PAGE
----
HARRISBURG – Although Pennsylvania has made great progress in cleaning up its rivers, streams, lakes, wetlands and other water bodies, Department of Environmental Protection Secretary John Hanger said that a new report submitted to the federal government shows there are still challenges threatening Pennsylvania’s water quality.
The report, entitled “2010 Pennsylvania Integrated Water Quality Monitoring and Assessment Report,” is submitted to the U.S. Environmental Protection Agency in accordance with the Clean Water Act, which requires each state to assess water quality within its borders.
“We’ve made a lot of progress in the past eight years improving water quality throughout Pennsylvania,” said Hanger. “We’ve worked with municipalities to upgrade their wastewater treatment systems; we’ve worked with developers to minimize runoff; we’ve restored streambanks, reduced erosion and planted riparian buffers; and we’ve worked with the agriculture industry to ensure their operations protect the quality of streams running through their farms.”
The secretary noted that Pennsylvania has classified approximately 3,300 miles of streams as exceptional value and another nearly 23,000 miles as high quality, ensuring the most stringent protections. He added that earlier this year, the state enacted a mandatory 150-foot buffer from all development along these most pristine waterways.
“This work means better water for the state, which is important to our livelihood and health, obviously, but it’s also important to our economy,” said Hanger. “Many industries can’t function if they have to rely on polluted water. And, unfortunately, there are still many threats to the state’s waterways, so unless we continue to address those issues, thousands upon thousands of jobs could be in jeopardy.”
According to the report, 68,320 miles of the state’s 84,867 miles of streams and rivers—or 80 percent—that are assessed for aquatic life use are attaining that water use. Of the impaired miles, 9,413 require development of a total maximum daily load, or TMDL, to reduce pollutant inputs and 6,105 have an approved TMDL. An additional 65 miles are under compliance agreements and are expected to improve within a reasonable amount of time.
In terms of potable water supplies, 2,762 of the 2,883 stream miles assessed for potable water supplies attained that use, while 107 miles required a TMDL and 14 miles had an approved loading plan in place. Lake potable water supply use was assessed for 44,933 acres with 44,921 attaining that designation and 12 impaired acres requiring a TMDL.
Other findings include:
- 39,301 acres of the 76,483 acres of lakes that are assessed for aquatic life are attaining that use. Of the impaired acres, 5,349 require a TMDL, 11,290 have an approved TMDL, and 20,543 acres are impaired but do not require a TMDL because they are not affected by pollutants.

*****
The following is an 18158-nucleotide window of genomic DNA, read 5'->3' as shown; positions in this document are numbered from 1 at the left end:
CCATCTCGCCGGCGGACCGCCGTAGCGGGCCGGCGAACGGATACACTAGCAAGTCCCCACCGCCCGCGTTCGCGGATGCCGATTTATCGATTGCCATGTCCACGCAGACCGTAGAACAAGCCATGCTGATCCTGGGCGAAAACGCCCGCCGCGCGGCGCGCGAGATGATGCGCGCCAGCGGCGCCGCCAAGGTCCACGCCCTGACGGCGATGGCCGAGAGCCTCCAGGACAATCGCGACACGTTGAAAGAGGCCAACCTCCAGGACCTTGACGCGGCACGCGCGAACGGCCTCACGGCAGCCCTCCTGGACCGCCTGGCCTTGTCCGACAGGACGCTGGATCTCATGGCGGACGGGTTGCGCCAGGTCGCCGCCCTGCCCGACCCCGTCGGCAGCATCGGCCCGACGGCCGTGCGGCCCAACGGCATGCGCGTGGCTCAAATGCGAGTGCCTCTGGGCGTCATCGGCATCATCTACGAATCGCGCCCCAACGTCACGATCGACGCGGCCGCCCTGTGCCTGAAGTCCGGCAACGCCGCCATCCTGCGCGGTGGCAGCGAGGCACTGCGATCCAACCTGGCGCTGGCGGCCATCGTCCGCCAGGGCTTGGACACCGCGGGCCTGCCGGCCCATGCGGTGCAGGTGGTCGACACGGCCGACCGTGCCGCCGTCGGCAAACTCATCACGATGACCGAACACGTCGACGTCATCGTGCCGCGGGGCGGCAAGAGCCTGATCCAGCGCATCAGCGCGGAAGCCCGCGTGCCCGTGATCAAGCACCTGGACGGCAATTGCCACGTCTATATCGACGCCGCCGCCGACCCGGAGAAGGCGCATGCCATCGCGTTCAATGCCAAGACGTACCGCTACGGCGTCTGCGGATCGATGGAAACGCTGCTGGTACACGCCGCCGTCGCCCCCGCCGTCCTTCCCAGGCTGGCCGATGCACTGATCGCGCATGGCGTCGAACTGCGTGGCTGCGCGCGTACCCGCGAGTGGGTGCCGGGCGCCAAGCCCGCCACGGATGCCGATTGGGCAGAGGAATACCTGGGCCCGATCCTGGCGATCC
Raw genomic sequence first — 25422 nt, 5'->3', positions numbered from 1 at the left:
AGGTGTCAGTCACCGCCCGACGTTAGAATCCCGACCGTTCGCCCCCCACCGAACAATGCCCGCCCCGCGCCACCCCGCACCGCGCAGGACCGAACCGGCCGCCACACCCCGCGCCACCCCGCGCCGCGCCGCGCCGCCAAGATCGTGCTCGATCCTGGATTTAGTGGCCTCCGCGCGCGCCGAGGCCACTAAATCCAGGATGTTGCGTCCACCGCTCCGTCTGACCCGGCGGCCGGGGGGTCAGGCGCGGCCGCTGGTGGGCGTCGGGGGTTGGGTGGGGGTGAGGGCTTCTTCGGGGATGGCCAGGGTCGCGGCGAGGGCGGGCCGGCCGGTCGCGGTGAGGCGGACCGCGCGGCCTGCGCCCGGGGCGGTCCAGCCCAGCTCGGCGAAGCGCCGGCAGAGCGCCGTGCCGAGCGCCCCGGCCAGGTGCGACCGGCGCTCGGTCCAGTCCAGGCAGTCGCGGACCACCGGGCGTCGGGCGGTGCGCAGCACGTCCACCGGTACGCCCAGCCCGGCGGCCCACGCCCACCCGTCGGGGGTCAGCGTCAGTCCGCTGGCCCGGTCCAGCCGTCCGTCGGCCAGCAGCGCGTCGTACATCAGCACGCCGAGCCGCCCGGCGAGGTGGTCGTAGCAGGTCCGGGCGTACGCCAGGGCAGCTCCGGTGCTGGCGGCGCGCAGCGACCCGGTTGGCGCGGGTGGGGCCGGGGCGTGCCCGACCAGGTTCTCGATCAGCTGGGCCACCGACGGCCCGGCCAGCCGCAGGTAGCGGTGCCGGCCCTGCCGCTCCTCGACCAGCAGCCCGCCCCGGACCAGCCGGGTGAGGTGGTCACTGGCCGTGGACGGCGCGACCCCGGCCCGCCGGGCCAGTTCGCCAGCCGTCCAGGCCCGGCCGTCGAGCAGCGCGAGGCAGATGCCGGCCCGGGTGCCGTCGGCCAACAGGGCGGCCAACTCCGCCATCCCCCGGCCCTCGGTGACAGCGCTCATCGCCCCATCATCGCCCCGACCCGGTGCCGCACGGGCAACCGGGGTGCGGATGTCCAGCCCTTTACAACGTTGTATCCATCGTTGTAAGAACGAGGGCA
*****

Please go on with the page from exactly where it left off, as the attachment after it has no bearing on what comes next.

- 1,397 stream miles are assessed for recreational use, but only 701 are attaining that designation. There are 688 impaired miles requiring a TMDL and 8 miles with an approved TMDL in place.
- Lake recreational use was assessed for 79,040 acres with 73,928 attaining, and
5,112 impaired acres requiring a TMDL. This does not include the state’s portion of Lake Erie, which is impaired due to beach closings because of bacteria.
- Of the 4,337 stream miles assessed for fish consumption, 1,907 are impaired and have consumption advisories. Of the impaired miles, 712 have TMDLs.
- 58, 295 acres of lake were assessed for fish consumption and 44,353 of those acres are impaired and have fish consumption advisories, while 5,483 of those impaired acres have TMDLs. The state portion of Lake Erie is not included in the totals, but a fish consumption advisory is in effect for the lake.
The report found that Pennsylvania’s water bodies are facing threats from a variety of industries and are subject to many different types of pollutants. Sources of pollution include agriculture, stormwater runoff, land development, sewage treatment plants, and atmospheric conditions. Some of the pollutants of concern include nutrients, suspended solids, silt, metals and total dissolved solids (TDS).
Hanger said pollution levels and the threats to waterways all across the state justified DEP recommending that the EPA designate certain waters as “impaired.”
The report included those recommendations, which meets the EPA’s “303 (d) list” requirements. The EPA will decide whether to grant the impaired designation.
The Clean Water Act requires all states to submit a 303 (d) list to the EPA for approval every two years. States must identify waterways that require additional pollution controls to attain or maintain applicable water quality standards. Waters must be ranked to take into account uses and the severity of the pollution problem.
Most notable among those recommendations was the Monongahela River in western Pennsylvania, which is listed on the draft list as impaired because of concerns over sulfates—a constituent of TDS.
“We’ve spent a considerable amount of time the past three years assessing the quality of the Monongahela, particularly with respect to TDS and sulfates,” said Hanger. “Our extensive research clearly shows TDS levels in the Mon are close to the upper limits of the safe drinking water standard. This river is stressed, and TDS must be addressed. Any further increases in TDS loads will ensure that the river becomes impaired, adversely affecting all dischargers in the watershed and those businesses and industries that rely on clean Monongahela River water.”